Customer behaviour has changed radically. Getting you here to read this is already an ordeal. Attention spans are shorter, pages (or social media) are quickly scanned for interesting content and everything that seems irrelevant is ignored. Then again, a customer or potential employee on the prowl can quickly google and drill down directly to the information they need ignoring everything else in their path.
As Creative Lead at Nortal, the IT company behind the Estonian digitalization miracle, one of the first things I set out to do, was to reorganize how their marketing works. The content platform and the site had to change completely. Most of the content was outdated. It wasn’t enough to make the site look more sleek and modern because clients were not engaging with the content.
Making Nortal’s marketing effective again was based on a three-pronged approach – combining human-centric design with marketing automation technology and a content strategy that was based on business needs. The international design agency IDEO has made a fantastic Venn diagram on human-centered innovation and I used it as a framework.
Hence, Nortal needed to transform from a website that functioned like a brochure – a list of our solutions and features and our contact details – to a part of the customer journey.
We harnessed the employees from each corner of the company to create new content on a weekly schedule and with different content styles, so that we would have both stories with broad appeal and also deep dives into subjects for niche audiences.
We changed the site platform to support marketing automation tools like Marketo and Hubspot so that we would have a real-time view of how our content strategy was working. The new site was made with the principles of marketing automation in mind: the new content aimed to catch buying signals, drive visitors to the relevant section of the website and convert the customers to sales leads with credible and convincing content.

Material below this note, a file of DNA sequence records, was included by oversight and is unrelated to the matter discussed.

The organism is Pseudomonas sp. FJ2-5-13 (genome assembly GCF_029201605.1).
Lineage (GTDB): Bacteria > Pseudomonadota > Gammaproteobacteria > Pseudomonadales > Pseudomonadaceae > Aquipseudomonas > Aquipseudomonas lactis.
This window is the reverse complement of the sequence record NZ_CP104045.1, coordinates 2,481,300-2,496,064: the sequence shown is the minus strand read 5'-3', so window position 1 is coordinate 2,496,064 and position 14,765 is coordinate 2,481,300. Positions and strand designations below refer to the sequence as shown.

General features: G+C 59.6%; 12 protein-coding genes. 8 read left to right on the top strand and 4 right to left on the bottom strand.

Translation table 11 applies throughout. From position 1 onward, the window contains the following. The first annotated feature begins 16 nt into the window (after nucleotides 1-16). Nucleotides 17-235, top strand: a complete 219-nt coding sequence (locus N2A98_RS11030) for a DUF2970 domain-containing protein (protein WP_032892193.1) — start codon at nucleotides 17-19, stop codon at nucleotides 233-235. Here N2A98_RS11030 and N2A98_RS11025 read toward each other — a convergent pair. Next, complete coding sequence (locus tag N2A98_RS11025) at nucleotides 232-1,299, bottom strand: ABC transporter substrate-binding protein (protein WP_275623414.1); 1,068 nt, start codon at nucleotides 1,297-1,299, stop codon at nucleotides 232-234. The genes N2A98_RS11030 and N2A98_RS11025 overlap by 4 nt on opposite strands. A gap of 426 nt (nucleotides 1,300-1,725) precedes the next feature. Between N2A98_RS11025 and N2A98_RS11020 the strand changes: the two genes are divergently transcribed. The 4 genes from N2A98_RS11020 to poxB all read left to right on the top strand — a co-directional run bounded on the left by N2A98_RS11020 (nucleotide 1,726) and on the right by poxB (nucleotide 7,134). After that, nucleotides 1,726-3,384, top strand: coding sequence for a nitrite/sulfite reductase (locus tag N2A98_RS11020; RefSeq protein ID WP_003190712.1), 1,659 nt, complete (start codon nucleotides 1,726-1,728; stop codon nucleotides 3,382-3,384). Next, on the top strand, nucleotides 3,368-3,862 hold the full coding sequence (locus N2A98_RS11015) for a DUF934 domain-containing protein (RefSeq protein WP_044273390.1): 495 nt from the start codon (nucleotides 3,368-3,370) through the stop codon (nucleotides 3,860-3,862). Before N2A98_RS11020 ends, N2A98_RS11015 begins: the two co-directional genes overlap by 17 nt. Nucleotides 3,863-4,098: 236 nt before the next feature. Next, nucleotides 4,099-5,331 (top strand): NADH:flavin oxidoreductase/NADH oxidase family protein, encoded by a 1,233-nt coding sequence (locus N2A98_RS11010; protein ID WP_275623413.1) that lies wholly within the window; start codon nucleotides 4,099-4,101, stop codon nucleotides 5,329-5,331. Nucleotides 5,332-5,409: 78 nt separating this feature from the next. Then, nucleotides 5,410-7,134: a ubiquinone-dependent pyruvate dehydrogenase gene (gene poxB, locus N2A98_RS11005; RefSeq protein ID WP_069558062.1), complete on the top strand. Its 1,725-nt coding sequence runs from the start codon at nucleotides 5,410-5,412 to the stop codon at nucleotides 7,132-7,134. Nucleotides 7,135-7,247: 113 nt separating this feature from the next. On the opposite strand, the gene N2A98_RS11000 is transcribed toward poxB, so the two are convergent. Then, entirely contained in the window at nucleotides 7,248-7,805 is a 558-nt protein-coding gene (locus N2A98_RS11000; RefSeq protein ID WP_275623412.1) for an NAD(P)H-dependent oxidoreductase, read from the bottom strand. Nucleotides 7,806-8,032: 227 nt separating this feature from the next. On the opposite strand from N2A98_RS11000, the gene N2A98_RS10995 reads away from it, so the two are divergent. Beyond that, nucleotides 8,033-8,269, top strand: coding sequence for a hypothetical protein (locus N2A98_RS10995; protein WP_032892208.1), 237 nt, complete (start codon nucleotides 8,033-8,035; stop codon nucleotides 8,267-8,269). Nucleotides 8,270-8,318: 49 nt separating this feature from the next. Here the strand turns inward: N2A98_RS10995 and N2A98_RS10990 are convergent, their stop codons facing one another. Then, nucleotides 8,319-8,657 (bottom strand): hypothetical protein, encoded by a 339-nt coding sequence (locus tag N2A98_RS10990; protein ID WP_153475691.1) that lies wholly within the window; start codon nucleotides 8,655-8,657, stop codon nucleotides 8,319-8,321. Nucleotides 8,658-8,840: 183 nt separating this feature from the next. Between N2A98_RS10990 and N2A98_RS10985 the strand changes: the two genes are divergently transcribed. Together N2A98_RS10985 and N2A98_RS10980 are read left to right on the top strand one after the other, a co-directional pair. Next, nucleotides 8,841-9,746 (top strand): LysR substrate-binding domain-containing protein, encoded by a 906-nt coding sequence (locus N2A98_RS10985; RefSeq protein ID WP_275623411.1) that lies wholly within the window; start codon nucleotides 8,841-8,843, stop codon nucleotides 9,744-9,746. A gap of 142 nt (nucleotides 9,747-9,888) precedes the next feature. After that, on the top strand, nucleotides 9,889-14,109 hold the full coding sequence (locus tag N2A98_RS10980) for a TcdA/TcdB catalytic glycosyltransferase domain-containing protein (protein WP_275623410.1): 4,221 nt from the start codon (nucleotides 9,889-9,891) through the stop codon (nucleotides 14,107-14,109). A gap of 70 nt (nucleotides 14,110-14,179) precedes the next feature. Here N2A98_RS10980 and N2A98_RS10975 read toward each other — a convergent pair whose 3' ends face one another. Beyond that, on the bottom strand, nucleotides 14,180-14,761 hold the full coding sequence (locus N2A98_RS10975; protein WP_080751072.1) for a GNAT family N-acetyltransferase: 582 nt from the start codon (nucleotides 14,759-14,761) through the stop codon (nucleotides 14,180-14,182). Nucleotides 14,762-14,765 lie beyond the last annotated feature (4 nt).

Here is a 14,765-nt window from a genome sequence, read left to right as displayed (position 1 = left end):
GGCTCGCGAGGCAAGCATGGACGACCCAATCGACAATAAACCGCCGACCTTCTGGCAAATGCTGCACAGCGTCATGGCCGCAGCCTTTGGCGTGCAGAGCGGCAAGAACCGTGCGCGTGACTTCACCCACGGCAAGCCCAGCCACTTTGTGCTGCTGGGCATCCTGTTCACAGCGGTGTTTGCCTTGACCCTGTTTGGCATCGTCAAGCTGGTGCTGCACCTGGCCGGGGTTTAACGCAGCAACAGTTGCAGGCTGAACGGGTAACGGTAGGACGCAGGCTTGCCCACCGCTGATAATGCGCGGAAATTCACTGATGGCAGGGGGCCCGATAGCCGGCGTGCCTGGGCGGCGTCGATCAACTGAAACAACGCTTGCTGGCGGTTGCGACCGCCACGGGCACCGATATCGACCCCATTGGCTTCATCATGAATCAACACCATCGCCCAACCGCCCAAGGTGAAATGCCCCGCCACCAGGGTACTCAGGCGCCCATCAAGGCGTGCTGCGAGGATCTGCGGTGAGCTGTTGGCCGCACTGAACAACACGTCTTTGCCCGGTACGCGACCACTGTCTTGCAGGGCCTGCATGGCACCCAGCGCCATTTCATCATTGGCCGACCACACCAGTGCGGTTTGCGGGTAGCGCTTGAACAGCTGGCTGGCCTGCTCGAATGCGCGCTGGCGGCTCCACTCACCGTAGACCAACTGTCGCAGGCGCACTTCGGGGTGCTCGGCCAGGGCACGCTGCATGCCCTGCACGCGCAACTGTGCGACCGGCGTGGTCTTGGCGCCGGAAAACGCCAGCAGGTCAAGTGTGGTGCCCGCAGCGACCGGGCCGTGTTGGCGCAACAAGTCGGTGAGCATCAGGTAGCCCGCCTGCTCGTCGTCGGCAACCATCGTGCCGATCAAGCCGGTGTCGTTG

The site was also fully responsive because you are more likely to read a page on your mobile than from a larger screen.
The traffic to nortal.com rose from 4 000 visitors/month to around 12 000 in the span of a few months.
The site was made with constant iteration in mind. It would never be fully ready, but instead, it will live with the times and trends, developed over time. New sections or modules can be added and old ones removed. All of the site’s content could also be searched from our new Insight Library.
Another impact that the content restructuring had was in the way business areas were conceptualized. The old business divisions were divided more according to what makes sense when billing customers. The new, more appealing and thus more pleasing for prospective clients was to show what the company does in terms of abstract concepts that made for more interesting content pieces. For example, the old industrial business areas Manufacturing Operations, Supply Chain Planning and Asset Performance Management were put under one new concept: Industry 4.0 – the fourth industrial revolution. This allowed the employees to write about things like machine learning and the Industrial Internet of Things; things we could do instead of what we have done.
This allowed Nortal to also tell about their activities on a more profound scale. The cases were more interesting when they weren’t only about how many new customers the service reached or how much faster the conveyor belts were running but instead about how a more visionary approach, new insights, and supportive values affect success. Fresher content that feels genuine and more professional also made the company a more interesting place to work for both new and old employees.